Dictionary of National Biography, 1912 supplement/Andrews, Thomas

ANDREWS, THOMAS (1847–1907), metallurgical chemist and ironmaster, born at Sheffield on 16 Feb. 1847, was only son of Thomas Andrews, proprietor of the old-established Wortley Iron Works, near that town, by his wife Mary Bolsover. Educated at Broombank school, Sheffield, and afterwards a student of chemistry under Dr. James Allan of Sheffield, Andrews early developed a faculty for original scientific research, which was fostered by the practical advice and guidance of his father. On the latter's death in 1871 he became head at Wortley.

Andrews's researches in metallurgy proved of great scientific and industrial value After prolonged investigation on a large scale he determined the resistance of metals to sudden concussion at varying temperatures down to zero (0 deg. F.); and was one of the first to study metals by the aid of the microscope, following up the pioneer inquiries of Henry Clifton Sorby [q. v. Suppl. II]. In 1888 he was elected F.R.S. and was besides a fellow of the Royal Society of Edinburgh and of the Chemical Society, and member, respectively, of the Institution of Civil Engineers and Society of Engineers. To the publications of these societies and to technical periodicals he contributed some forty papers The Society of Engineers awarded him two premiums for papers in their 'Transactions,' viz. 'On the Strength of Wrought-iron Railway Axles' (1879), and 'On the Effect of Strain on Railway Axles' (1895). In 1902 he received the society's gold medal for the memoir, 'Effect of Segregation on the Strength of Steel Rails.' In 1884 the Institution of Civil Engineers awarded him a Telford medal. An important paper on 'Wear of Steel Rails on Bridges' was published in the 'Journal of the Iron and Steel Institute' (1895).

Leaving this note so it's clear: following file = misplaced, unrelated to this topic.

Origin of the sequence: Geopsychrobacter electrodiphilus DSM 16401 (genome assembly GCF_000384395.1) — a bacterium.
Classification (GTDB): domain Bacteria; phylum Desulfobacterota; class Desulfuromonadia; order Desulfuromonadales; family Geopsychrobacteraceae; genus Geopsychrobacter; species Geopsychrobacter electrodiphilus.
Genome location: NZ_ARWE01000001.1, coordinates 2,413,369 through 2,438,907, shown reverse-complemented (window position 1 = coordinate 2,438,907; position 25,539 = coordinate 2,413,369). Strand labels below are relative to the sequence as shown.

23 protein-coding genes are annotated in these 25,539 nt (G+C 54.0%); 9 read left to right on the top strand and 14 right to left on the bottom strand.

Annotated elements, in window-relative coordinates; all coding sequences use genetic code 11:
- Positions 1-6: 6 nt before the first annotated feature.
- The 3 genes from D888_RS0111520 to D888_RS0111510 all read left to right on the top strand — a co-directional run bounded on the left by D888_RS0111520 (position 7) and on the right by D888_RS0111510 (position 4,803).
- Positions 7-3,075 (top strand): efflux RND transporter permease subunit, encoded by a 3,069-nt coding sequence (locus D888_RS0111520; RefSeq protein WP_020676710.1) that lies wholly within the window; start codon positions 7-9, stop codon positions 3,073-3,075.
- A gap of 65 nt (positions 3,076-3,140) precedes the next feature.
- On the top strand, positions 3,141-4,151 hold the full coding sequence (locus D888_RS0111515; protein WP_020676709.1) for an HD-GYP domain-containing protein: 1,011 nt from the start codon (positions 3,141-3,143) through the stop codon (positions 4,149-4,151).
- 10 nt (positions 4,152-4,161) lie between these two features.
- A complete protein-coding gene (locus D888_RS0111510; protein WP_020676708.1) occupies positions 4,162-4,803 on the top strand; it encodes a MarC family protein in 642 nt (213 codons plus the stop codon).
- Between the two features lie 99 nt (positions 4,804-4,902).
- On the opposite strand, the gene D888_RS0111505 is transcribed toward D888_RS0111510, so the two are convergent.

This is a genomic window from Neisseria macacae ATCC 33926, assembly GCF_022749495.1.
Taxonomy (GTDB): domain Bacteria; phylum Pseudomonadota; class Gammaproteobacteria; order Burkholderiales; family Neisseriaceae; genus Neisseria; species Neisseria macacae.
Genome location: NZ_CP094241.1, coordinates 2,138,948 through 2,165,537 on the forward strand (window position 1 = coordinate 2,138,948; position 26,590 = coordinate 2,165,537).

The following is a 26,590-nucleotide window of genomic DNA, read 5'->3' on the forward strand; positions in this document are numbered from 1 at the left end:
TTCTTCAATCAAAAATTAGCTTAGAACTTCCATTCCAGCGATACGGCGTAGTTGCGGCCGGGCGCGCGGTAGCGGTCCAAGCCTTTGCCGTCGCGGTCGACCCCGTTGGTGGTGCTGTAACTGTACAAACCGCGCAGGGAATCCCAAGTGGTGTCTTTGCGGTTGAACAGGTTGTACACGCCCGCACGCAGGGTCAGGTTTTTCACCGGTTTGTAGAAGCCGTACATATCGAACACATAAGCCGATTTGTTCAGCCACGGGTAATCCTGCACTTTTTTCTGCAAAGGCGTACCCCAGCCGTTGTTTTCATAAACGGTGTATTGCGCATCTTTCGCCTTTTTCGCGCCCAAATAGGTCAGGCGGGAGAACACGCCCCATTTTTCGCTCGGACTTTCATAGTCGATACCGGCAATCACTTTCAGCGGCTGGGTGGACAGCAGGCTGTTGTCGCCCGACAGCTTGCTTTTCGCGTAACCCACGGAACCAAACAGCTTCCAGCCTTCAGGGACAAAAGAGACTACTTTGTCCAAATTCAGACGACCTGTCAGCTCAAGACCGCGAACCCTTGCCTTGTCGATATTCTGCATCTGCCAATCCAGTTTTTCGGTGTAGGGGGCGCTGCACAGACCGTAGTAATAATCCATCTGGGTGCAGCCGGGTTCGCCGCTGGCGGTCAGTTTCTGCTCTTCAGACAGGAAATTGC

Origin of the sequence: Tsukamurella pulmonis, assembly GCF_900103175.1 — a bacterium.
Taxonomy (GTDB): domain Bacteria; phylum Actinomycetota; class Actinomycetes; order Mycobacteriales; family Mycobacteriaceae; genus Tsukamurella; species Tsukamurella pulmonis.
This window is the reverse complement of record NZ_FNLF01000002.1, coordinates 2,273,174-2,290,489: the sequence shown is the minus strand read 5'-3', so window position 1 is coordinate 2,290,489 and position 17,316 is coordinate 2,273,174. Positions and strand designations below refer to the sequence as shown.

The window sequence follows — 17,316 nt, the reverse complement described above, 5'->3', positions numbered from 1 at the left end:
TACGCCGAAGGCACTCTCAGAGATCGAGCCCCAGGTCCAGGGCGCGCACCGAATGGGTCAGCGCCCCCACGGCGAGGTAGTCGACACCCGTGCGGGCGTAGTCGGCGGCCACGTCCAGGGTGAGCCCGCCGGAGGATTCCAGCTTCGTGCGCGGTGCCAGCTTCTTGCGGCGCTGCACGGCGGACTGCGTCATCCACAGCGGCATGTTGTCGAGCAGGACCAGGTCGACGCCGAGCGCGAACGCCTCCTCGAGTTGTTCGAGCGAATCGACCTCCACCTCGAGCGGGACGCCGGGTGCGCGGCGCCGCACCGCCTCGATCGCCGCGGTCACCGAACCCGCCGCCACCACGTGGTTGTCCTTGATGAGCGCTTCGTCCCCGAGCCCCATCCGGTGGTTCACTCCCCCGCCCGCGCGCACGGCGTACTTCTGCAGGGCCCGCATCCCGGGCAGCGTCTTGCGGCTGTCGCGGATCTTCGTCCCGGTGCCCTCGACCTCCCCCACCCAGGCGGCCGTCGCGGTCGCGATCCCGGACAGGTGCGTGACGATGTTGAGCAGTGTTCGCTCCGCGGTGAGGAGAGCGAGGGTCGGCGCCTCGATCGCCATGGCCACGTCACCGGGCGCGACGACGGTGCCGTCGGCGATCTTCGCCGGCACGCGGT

From time to time Andrews acted as consultant to the admiralty and the board of trade on metallurgical questions. He paid special attention to the microscopic examination of metallic materials with a view to determining the cause of naval accidents, and he contributed a detailed series of observations on the subject to 'Engineering' (1904). In a paper on the microscopic effects of stress on platinum (Roy. Soc. Proc. 1902) he broke new ground. At Cambridge University he delivered lectures to engineering students. At Sheffield Andrews was a consistent advocate of technical education directed to industrial ends; and he actively assisted in founding and developing Sheffield University. He died at his home, 'Ravencrag,' near Sheffield, on 19 June 1907. He married in 1870 Mary Hannah, daughter of Charles Stanley of Rotherham, and had issue three sons (two died in childhood) and one daughter.

[Roy. Soc. Proc. vol. lxxxi. A.; The Times, 20 June 1907; Engineering, 28 June 1907; Industries and Iron (with portrait), 24 April 1896; private information.]

T. E. J.